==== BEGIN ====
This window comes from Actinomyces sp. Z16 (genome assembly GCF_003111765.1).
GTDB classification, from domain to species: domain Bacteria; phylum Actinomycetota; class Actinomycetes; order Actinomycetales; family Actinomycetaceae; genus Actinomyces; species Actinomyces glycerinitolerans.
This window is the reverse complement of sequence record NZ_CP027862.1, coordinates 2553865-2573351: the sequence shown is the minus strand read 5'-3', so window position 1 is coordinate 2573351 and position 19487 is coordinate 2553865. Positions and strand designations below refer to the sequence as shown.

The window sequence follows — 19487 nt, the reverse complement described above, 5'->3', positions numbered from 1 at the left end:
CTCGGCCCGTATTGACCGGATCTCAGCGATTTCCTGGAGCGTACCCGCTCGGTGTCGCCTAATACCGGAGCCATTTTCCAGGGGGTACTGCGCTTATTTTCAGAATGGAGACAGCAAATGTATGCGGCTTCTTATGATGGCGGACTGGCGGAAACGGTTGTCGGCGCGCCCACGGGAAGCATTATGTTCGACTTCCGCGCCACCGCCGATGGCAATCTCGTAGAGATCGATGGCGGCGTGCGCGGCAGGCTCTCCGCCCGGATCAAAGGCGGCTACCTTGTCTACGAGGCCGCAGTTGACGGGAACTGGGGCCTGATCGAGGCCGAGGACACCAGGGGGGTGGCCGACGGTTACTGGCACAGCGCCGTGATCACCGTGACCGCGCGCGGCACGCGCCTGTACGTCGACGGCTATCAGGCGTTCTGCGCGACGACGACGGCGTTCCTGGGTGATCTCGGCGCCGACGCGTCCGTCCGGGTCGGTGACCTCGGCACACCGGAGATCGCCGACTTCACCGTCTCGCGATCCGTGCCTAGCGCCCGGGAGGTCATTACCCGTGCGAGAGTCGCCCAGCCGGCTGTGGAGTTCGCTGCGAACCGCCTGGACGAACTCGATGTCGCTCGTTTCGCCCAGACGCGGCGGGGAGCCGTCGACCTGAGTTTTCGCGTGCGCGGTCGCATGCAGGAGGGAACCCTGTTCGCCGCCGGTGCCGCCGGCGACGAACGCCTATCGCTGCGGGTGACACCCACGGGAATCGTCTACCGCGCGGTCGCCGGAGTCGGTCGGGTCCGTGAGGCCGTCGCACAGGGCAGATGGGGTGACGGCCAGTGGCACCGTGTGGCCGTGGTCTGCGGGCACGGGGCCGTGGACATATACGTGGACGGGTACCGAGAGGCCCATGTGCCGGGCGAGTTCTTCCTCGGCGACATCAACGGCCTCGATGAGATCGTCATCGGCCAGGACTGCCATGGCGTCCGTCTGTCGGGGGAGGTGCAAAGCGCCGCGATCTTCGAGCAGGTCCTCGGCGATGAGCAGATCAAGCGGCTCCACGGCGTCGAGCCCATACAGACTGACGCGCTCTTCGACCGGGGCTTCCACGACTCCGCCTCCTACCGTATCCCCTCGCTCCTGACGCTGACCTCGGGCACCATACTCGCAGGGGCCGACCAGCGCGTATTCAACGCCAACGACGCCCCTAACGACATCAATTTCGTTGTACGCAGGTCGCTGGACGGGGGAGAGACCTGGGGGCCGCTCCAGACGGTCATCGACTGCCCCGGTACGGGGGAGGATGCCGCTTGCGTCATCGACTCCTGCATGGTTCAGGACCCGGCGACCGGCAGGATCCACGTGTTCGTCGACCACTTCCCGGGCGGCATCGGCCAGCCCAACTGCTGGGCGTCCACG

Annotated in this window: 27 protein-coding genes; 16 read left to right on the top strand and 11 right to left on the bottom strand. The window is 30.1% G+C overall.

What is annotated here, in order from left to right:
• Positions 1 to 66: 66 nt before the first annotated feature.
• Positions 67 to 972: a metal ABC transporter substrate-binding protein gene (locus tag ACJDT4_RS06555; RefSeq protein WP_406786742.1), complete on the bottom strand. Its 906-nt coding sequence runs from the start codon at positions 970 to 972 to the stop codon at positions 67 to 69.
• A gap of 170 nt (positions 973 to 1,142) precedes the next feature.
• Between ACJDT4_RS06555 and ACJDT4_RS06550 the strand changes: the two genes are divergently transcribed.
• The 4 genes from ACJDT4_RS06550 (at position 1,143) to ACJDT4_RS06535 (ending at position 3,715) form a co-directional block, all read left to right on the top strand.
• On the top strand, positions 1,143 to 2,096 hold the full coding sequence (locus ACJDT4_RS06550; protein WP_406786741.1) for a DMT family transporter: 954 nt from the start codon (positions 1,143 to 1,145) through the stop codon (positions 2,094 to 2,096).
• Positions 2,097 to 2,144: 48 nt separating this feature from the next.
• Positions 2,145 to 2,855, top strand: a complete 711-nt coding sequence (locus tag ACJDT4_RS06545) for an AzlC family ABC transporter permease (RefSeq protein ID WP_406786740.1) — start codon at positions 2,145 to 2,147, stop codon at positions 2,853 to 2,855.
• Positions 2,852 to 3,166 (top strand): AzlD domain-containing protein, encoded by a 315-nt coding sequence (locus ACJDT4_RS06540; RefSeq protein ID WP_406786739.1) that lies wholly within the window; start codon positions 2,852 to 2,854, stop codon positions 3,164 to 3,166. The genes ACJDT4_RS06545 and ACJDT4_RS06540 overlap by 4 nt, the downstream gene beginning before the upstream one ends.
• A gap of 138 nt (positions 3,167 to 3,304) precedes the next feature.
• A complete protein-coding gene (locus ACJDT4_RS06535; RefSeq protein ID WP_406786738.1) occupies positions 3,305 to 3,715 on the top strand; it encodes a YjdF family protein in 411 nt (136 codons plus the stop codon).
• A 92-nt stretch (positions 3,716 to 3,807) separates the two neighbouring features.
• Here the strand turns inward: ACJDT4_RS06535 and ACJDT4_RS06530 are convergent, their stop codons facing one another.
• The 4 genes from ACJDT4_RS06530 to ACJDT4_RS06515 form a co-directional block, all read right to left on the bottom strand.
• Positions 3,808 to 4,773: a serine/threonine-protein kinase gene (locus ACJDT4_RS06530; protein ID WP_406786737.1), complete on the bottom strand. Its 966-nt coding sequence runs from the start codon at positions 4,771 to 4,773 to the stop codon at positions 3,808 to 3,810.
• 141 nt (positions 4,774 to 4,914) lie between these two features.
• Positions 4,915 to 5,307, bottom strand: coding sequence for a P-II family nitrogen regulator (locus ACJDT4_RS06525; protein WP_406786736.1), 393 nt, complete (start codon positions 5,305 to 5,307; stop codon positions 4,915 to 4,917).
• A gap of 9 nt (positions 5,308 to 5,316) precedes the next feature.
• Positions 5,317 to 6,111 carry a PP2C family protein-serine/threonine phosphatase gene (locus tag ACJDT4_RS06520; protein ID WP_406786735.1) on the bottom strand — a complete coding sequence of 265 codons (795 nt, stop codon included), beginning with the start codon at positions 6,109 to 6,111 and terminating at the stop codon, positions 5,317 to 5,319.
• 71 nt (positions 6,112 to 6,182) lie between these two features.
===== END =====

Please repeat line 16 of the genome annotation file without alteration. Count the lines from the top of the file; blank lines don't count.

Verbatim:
• Positions 2,852 to 3,166 (top strand): AzlD domain-containing protein, encoded by a 315-nt coding sequence (locus ACJDT4_RS06540; RefSeq protein ID WP_406786739.1) that lies wholly within the window; start codon positions 2,852 to 2,854, stop codon positions 3,164 to 3,166. The genes ACJDT4_RS06545 and ACJDT4_RS06540 overlap by 4 nt, the downstream gene beginning before the upstream one ends.